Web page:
Paella For One
Posted on June 24th, 2013
Mary Searle is in motion, for the time being. Just another Sunday taken for granted, as the peach-colored rays of mid-afternoon cut sharply through half shut blinds into tepid indoor haze. This one got away from her. She heaves a light sigh, private and genuine, standing barefoot on the cool kitchen tile as she blinks away the clouds from her contact lenses. She opens the refrigerator door, looking for nothing in particular, taking in the scene as if it were a metric by which to judge the remainder of her day. Half full bottles of a dozen different condiments, part of a loaf of bread, four eggs left in the carton. A swallow’s worth of expired milk at the bottom of the gallon. Three bottles of cheap beer, and some of that fruity crap Jamie brought when she and Greg came over the other night. I should just throw that stuff away, she thinks, she’s not gonna want it back and I’m never gonna drink it.
She takes two slices of bread and two eggs from the fridge and puts them on the counter. She places the slices of bread on a paper towel (using a cutting board seems like more trouble than it would be worth) and, using an inverted drinking glass that seems clean enough, she cuts a hole from the center of each slice of bread. A frying pan is placed on the stove. Click, click, click, fwooshhh. A pad of butter dances across the still black surface, dissolving into a bubbling brown film with a shrinking white nucleus. She can’t cook, is what she tells people, and for the most part that’s true, except for the half-dozen or so simple dishes she learned from him when they were living on Mason Street. It would never have occurred to her to call them “recipes”, though, if pressed, she would not be able to explain precisely what made them different. Perhaps it was because they were never written down anywhere, they didn’t have names or ingredients (as such), they were just ways of using up what was in the fridge with a little bit of novelty. Little kitchen dances she had learned by heart from watching him do them, back when Sunday was a day to get up early.
The bread hits the pan. The butter welcomes it with a hiss. She retrieves the eggs from the counter. Tap tap, crack, pshhhhh. Tap tap, crack, pshhhhhhh. They bloom from clear to white, become like two jaundiced eyes staring up at her from the stovetop. She makes this egg-in-bread thing fairly often, and every time she does he drifts in and out of her head, not clearly but half-formed, like a song she only knows some of the words to. More clearly, she can picture where she would have been (since he was always the one that made them, not her), sitting at the island just behind the stove, listening to him whistle tunelessly as he blinked sleep from his eyes and the old hardwood floors creaked in harmony. She can recall how she felt then, her feet dangling a foot or so off the ground as she sat on the high kitchen stool and smelled the cheap coffee they brewed in their beat-up percolator, but she can’t really “feel it” as such anymore; if anything, all cooking these eggs does is make visible the distance between that kitchen and this one. But she makes them anyway, a prayer recited in vain because she learned it when she still believed.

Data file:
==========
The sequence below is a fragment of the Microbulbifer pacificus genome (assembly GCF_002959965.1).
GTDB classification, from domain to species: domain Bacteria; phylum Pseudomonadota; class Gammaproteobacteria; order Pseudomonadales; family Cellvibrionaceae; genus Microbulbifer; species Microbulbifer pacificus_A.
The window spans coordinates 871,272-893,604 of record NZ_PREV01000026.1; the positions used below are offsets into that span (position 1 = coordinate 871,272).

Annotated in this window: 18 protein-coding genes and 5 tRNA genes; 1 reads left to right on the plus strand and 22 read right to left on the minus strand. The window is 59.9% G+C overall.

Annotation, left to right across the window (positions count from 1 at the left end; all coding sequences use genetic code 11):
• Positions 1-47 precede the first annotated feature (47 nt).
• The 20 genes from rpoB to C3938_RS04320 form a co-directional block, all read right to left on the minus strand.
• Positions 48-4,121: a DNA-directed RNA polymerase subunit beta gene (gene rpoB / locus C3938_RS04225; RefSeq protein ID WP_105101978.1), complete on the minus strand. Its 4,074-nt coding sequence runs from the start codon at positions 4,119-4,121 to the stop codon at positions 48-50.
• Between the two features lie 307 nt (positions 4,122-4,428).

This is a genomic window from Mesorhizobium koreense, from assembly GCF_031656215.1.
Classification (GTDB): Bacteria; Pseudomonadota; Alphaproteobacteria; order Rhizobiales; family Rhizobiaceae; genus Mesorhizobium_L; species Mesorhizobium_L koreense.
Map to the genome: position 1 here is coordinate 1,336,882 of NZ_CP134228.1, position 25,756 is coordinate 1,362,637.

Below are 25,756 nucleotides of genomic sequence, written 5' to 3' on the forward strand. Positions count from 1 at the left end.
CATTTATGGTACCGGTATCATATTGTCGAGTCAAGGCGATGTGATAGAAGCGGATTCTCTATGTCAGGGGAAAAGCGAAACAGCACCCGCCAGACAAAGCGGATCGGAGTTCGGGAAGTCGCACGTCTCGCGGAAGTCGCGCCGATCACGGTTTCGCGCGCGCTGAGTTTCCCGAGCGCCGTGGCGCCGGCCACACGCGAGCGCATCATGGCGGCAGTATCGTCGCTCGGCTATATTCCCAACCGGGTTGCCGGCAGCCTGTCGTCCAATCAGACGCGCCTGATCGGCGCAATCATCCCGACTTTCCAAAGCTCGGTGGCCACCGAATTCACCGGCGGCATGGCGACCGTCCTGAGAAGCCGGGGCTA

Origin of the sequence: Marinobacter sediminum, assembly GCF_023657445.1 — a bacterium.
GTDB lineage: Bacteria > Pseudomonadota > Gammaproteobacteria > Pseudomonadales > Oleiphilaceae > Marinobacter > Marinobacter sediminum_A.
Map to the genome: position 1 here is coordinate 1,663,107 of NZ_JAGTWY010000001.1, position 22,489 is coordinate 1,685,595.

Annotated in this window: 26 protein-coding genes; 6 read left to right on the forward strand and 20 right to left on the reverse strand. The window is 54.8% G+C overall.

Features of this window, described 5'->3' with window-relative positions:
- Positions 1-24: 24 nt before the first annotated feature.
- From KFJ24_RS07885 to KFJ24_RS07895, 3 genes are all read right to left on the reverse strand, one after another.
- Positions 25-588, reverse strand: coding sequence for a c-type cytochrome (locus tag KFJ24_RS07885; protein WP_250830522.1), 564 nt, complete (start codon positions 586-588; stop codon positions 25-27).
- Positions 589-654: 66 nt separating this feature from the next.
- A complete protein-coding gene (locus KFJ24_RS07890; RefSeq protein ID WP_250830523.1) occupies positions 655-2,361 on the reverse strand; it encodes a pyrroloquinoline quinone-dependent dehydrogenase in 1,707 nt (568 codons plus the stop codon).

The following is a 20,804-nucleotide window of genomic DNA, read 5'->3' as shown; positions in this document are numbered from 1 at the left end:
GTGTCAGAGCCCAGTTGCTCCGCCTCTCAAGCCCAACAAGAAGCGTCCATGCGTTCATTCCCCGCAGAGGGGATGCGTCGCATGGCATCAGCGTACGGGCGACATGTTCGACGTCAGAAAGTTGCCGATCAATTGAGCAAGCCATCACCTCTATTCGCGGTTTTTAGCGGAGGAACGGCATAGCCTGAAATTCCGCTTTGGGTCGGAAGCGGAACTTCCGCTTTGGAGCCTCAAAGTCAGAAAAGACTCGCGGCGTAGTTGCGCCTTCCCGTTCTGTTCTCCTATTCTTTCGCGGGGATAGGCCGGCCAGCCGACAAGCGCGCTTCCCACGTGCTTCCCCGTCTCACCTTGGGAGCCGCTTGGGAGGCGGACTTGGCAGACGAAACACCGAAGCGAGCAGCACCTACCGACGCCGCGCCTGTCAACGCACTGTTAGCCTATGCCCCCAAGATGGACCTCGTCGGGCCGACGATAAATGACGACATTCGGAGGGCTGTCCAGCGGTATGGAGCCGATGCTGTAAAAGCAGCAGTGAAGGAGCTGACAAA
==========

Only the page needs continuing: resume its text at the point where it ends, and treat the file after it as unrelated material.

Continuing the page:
The smell of smoke. Ahhh, shit. Burned em. She picks up the frying pan by the handle, flings the burned eggs-and-toast into the trash and tosses the pan in the sink in frustration. A deep breath. Bloodshot eyes stare at the steady blue gas flame with which she had invoked accidental blackness on her breakfast/dinner. She takes a moment to regain her composure, and reaching for the refrigerator door handle to retrieve the components for a second attempt, something catches her eye. A dusty red book jacket nestled between the fridge and the pantry. A cookbook; her mother gave it to her after she moved out of the Mason Street place since, she said, she’d need it now. The Pleasure of Cooking for One. She’d promptly tucked it away as soon as she’d unpacked it and never looked at it again. She flips through the pages apprehensively, afraid that she is treading on forbidden ground. Her eyes linger on a page titled “Paella for One”. Paella. Something she remembers having the semester in college she’d studied abroad in Spain. At the time, it had seemed so intricate that she’d assumed it might as well have been harvested whole and complete from the ground, but looking through the ingredients it doesn’t seem so impossible. Mostly just rice and chopped vegetables. A couple tbsps or tsps of this or that. She stares into the middle distance for the span of a few heartbeats, then up at the refrigerator door. Held in place by a magnet is a photo of the two of them in Ixtapa, that night they had gone out to that crazy bar where the waiters were all dressed like cowboys and they made you eat the worm from the tequila bottle. She locks eyes with herself, staring back out at her from a decade ago. With a breath, she quietly removes the photo from under the magnet and places it in the drawer where she keeps old receipts and Christmas cards. Then, she changes her clothes, puts on her shoes, carefully copies the ingredients from the cookbook, and walks down to the grocery store.